Before Life -- Rumi (what do you get from it?)

stranger

the divine ignorance (and friends)
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Attn. SufiPhilosophy, others. Anyone welcome. I won't interfere, just like to hear what others think. Doesn't have to be comprehensive, any small insight will do. Sufi, if you do show up here novellas are also allowed. :) (edit: This is not an insult, Sufi, I actually think you are magnificent and would love to see you write a lot on this subject. I mean that. Just a little friendly kidding is all... between friends, I hope?)


I wasn't like this before.
I wasn't out of my mind and senses.
Once I used to be wise like you,
Not crazy, insane and broken down
Like I am now.
I wasn't the admirer of life
Which has no trace, no being.
I used to ask "Who is this? What is that?"
And search all the time.
Since you have wisdom,
Sit and think
That probably I was like this before.
I haven't changed much.
I used to try to make
Myself better than everybody.
I hadn't been hunted
With the ever-growing love before.
I tried to rise above the sky
With my ambition
Yet I didn't know I was just wandering in the desert.
At the end I have raised
A treasure from the ground.
 
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Have we anyone who can read the original Persian (?). And tell us thoughts on the translation?

Are their other translations?

Ruin to me is not always cohesive, his prose seems to wander like thought.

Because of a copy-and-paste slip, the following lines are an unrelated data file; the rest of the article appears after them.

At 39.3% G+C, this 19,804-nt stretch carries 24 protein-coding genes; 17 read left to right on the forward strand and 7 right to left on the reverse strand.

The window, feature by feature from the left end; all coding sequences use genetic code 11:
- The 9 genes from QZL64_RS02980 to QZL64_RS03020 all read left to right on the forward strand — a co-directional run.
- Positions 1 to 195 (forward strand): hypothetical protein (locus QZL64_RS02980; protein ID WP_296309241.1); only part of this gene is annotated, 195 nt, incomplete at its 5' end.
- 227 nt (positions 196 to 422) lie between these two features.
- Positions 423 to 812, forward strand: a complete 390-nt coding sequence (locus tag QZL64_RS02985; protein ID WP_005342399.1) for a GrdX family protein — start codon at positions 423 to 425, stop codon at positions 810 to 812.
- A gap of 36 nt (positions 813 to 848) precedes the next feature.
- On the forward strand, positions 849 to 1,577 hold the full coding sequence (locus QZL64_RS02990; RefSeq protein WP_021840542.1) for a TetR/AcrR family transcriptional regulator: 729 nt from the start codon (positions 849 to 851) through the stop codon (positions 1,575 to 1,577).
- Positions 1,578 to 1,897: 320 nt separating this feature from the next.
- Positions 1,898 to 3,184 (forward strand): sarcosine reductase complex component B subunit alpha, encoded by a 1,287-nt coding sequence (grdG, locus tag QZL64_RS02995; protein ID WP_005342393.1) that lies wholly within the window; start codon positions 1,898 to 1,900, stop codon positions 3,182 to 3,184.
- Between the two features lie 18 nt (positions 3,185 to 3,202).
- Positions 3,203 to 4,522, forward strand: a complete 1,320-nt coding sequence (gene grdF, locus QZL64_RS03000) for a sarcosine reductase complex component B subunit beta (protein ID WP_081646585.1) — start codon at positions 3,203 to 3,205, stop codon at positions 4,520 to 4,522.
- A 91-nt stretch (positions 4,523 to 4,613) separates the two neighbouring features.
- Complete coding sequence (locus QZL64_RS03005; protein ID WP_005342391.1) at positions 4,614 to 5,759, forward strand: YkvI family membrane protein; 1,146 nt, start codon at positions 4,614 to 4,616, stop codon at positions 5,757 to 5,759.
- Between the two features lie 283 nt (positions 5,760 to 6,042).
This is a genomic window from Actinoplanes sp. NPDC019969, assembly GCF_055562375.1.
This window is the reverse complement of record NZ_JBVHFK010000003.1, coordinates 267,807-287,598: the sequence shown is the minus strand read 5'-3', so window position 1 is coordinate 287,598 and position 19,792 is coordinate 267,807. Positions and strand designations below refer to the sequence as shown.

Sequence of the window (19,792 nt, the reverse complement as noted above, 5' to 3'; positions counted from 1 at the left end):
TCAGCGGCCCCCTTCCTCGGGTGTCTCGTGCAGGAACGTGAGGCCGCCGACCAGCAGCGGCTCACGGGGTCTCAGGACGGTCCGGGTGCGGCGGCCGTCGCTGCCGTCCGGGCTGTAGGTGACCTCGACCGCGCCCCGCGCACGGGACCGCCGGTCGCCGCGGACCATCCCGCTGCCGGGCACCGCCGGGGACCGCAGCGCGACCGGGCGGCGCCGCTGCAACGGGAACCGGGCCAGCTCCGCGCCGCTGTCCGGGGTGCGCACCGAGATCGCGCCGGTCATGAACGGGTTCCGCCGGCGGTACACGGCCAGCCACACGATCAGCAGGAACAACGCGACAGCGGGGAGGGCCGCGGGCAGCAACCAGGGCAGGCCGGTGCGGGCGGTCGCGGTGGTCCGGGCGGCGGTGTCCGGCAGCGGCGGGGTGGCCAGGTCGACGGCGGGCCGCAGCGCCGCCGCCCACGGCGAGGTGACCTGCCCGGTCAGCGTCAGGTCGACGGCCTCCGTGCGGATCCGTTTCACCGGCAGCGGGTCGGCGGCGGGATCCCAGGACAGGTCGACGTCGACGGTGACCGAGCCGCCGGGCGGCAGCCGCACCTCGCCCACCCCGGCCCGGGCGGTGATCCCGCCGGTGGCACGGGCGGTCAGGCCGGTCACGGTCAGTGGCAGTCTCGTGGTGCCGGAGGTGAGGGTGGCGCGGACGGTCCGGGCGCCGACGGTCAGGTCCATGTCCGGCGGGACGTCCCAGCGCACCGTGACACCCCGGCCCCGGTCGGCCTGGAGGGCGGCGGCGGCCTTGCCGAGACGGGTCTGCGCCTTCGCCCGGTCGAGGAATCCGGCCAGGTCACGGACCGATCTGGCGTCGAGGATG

I often gain/glean an understanding on a line standing alone yet cant grock it in context of the whole.
 
Attn. SufiPhilosophy, others. Anyone welcome. I won't interfere, just like to hear what others think. Doesn't have to be comprehensive, any small insight will do. Sufi, if you do show up here novellas are also allowed. :)


I wasn't like this before.
I wasn't out of my mind and senses.
Once I used to be wise like you,
Not crazy, insane and broken down
Like I am now.
I wasn't the admirer of life
Which has no trace, no being.
I used to ask "Who is this? What is that?"
And search all the time.
Since you have wisdom,
Sit and think
That probably I was like this before.
I haven't changed much.
I used to try to make
Myself better than everybody.
I hadn't been hunted
With the ever-growing love before.
I tried to rise above the sky
With my ambition
Yet I didn't know I was just wandering in the desert.
At the end I have raised
A treasure from the ground.

Well before life can be seen as life before spiritual realisation.

The poem does not sound like Rhumi?

Baha'u'llah quotes Rhumi often, so my guess is that Rhumi had great spiritual insights.

"Love shunneth this world and that world too

In him are lunacies seventy-and-two

The minstrel of love harpeth this lay

Servitude enslaveth, kingship doth betray. – Rumi, The Masnavi, quoted in Baha’u’llah’s The Four Valleys, p. 54.

I like this one about growing in spirit.